Archive for July, 2005

Reckoning

I almost never link and run, but this was just too good. Software geeks, enjoy your moment while you can. The Day of Reckoning is at hand.

P.S. If you have been living under a rock don’t know who Blake Ross is, here you go.

Update: The post seems to have been removed. Shame.

I Like Pie

Even though this is completely the wrong time of year for this, I’m posting this recipie for pie crust, because it makes the best crust in the known universe, and because I just found the yellowing copy of the recipe that’s been lost to me for several years. So, for posterity:

Basic Pie Crust

Makes 3 single 8-9 inch crusts (use two single crusts for a double crust pie, such as Apple Pie)

  • 3 cups all-purpose flour
  • 1 teaspoon granulated sugar
  • 1/2 teaspoon salt
  • 2 1/2 sticks unsalted butter
  • 1/4 to 1/2 cup ice water

Place all ingredients in a large bowl. Cut the cold butter into small pieces, tabespoon-size or less. Using a hand-held pastry blender with bowed metal blades, cut the butter into the flour mixture or rub the butter into it by hand. Mix until it resembles coarse meal.

Add the ice water, two tablespoons at a time, until the pie dough just holds together. You probably won’t need all the water. Remember, the pie dough should not be wet and sticky. If it appears crumbly, add a little more water.

If using a food processor: Put all the ingredients, except the water, into the bowl of the machine and process until a coarse meal forms. Add the water, a little at a time, until a ball forms.

Now, gather the pie dough into a ball and place on a large piece of plastic wrap. Fold one edge of the wrap over the dough and flatten it out with the heel of your hand. Wrap the pie dough with the plastic wrap and refrigerate it for about 45 minutes to an hour.

After the pastry has chilled, divide it into three equal-size pieces. For a double-crust pie, let two of the pieces of dough sit at room temperature a few minutes before rolling each out. Flour the work surface and rolling pin as needed to keep the dough from sticking. Roll out the pie dough. Wrap and chill any unused dough.

Look Up

So yes, I’m back from vacation– have been for a week and a half, I just haven’t gotten back into the swing of posting yet. Dugh recently called me on it as part a post about astronomy software. This turns out to be an excellent coincidence, because I was away in Maine.

My father is from Maine, and I’ve been going there on vacation since I was a child. Maine is where my interest in astronomy was born. The skies on Mt. Desert Island are just incredible on a clear night- indescribable. Without the glare from polution and city lights, the sky is very dark- except for the countless stars. The Milky Way is so bright and packed with stars that you could mistake it for a cloud at first, until your eyes adjust and start resolving it into myriad distant stars. Every time I go back, all it takes is the first clear night to instantly rekindle my passion for the night sky. My brother-in-law, Bob, was with us for the first time (this was a big family vacation, 10 of us in all), and couldn’t believe the sky- he’d never seen anything like it.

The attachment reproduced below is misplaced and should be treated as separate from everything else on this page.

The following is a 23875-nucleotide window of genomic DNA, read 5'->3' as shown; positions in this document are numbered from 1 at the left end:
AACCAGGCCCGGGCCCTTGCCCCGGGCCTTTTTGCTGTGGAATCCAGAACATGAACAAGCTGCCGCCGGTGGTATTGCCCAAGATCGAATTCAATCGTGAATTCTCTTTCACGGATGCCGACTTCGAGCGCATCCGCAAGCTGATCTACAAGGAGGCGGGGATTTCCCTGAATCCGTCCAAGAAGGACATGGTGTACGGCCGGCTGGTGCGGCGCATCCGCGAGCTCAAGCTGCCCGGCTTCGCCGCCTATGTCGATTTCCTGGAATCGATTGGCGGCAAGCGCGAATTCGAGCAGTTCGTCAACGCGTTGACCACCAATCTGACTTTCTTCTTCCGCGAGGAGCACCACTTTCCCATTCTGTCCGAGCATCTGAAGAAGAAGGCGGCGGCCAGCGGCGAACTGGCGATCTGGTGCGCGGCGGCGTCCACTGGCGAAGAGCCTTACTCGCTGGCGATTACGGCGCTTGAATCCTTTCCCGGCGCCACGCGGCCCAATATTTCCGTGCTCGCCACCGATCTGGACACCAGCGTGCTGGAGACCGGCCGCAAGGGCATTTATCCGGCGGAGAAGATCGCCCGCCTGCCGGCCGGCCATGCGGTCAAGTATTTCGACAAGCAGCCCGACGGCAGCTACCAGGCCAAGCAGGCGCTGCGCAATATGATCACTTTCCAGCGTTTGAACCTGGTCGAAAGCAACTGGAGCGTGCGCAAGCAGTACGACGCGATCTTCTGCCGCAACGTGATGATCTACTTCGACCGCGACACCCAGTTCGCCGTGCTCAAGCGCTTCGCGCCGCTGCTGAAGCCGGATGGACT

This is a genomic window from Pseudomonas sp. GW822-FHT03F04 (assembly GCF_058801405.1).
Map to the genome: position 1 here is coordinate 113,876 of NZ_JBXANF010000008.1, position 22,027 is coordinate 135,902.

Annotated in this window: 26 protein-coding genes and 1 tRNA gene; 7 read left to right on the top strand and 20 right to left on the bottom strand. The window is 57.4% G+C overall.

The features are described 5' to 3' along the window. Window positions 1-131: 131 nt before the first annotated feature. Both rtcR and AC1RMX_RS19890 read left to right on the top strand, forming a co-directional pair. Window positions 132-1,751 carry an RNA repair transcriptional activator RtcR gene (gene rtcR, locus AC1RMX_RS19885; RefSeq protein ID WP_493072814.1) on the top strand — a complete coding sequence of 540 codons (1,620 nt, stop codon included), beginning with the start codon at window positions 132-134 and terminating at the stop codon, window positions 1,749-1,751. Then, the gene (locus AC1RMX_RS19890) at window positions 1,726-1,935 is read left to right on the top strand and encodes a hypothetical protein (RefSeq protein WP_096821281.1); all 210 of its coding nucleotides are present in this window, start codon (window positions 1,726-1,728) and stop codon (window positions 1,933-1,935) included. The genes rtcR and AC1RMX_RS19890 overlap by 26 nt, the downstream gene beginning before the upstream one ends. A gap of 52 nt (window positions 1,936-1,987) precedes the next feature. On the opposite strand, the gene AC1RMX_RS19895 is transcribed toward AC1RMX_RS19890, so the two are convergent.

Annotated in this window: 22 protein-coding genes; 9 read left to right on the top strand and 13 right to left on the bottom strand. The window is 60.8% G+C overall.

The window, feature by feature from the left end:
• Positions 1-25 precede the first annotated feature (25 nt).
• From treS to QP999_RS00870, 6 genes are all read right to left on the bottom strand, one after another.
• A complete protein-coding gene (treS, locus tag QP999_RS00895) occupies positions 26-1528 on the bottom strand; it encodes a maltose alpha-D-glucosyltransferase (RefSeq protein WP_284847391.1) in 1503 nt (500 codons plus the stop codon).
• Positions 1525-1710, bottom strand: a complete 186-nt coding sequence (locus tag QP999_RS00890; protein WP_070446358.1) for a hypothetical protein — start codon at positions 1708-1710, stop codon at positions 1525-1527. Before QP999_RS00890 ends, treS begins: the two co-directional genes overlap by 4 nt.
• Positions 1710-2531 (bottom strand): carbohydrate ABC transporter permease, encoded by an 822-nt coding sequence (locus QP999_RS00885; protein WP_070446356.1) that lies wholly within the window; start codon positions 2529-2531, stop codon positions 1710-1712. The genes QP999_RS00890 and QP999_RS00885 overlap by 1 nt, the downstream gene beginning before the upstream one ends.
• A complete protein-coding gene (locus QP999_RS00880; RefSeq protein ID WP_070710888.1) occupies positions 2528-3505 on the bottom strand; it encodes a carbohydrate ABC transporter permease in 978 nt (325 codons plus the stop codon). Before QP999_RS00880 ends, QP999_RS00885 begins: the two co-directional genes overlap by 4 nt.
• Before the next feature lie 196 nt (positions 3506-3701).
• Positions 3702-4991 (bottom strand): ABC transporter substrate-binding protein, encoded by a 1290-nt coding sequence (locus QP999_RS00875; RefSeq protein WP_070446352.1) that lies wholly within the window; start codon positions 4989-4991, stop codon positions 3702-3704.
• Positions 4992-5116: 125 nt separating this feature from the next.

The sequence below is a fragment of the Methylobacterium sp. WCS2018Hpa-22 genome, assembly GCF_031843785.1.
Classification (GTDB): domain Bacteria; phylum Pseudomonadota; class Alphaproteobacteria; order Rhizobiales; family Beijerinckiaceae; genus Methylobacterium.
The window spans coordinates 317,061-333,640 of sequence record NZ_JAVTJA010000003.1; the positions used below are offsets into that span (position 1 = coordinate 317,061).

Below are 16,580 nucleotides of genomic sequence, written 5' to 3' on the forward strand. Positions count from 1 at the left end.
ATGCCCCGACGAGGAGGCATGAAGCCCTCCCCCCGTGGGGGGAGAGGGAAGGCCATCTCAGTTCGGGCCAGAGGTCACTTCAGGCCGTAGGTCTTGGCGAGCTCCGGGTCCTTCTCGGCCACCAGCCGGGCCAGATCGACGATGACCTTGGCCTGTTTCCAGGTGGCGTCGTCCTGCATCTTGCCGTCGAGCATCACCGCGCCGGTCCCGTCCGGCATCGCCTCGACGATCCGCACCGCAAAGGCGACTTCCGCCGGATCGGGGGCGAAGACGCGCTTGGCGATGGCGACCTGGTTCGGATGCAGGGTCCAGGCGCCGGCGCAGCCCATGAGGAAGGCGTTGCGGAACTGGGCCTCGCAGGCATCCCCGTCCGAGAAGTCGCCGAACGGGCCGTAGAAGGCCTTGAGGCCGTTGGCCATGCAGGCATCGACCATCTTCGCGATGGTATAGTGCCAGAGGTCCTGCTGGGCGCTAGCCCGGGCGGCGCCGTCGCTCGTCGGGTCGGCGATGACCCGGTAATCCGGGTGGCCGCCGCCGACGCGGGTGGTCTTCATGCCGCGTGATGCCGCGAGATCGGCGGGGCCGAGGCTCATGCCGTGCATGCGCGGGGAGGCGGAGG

While I was there, I visted Island Astronomy for the first time. It’s a small astronomy shop located in a family lighthouse. Visit the site, and you may recognize the picture- it’s very highly photographed. The shop’s owner, Peter Lord, is a great guy. I really enjoyed talking to him. Of course, I didn’t escape unscathed. Although I got an 10″ Dobsonian a last year for my birthday, I never have a scope in Maine because the Dob is too large to travel with. I solved this problem by buying an Orion 90mm Maksutov-Cassegrain from Peter. It’s a small scope, but perfect for travel. I got some great views of Jupiter with it after the fireworks on July 4. Island Astronomy also has viewing sessions and workshops for novices- If you visit Bar Harbor (or anywhere else on MDI), be sure to take a trip to Bernard on the quite side of the Island and check out Island Astronomy.

In my comments on Dugh’s post, I mentioned that the best way to learn the constellations, named stars, etc., is a good book and a clear night. Even in areas without the spectacular views of Maine, you can learn about the sky just by looking. This time of year, the Big Dipper (part of Ursa Major) is high in the northern sky and easily identified. With a little knowledge, this familliar sky sight is your signpost to the North Star (Polaris), the Little Dipper, Arcturus (brightest of the Summer stars), Spica (another bright star), as well as the circumpolar constallations such as Draco, Casseiopia, and Cepheus. Also easy to find are the three stars of the Summer Triangle – Vega, Deneb, and Altair, as well as their constellations Lyra, Cygnus, and Aquilla.

For a great guide to learning these and more, check out H.A. Rey’s classic The Stars: A New Way to See Them. If the author’s name seems familliar, it is – he’s the author of the Curious George books. And yes, he illustrated The Stars. For something with a bit more info, I’d never give up my copy of National Audubon Society Field Guide to the Night Sky – it’s a great, highly portable guide.

However you like to enjoy the night sky, make sure you do so from time to time. Just go out, and look up.

Foggy Harbor

Still on Vacation. For now, enjoy a picture.

Foggy Harbor

Shot with my Kodak DX3900, in native b&w mode.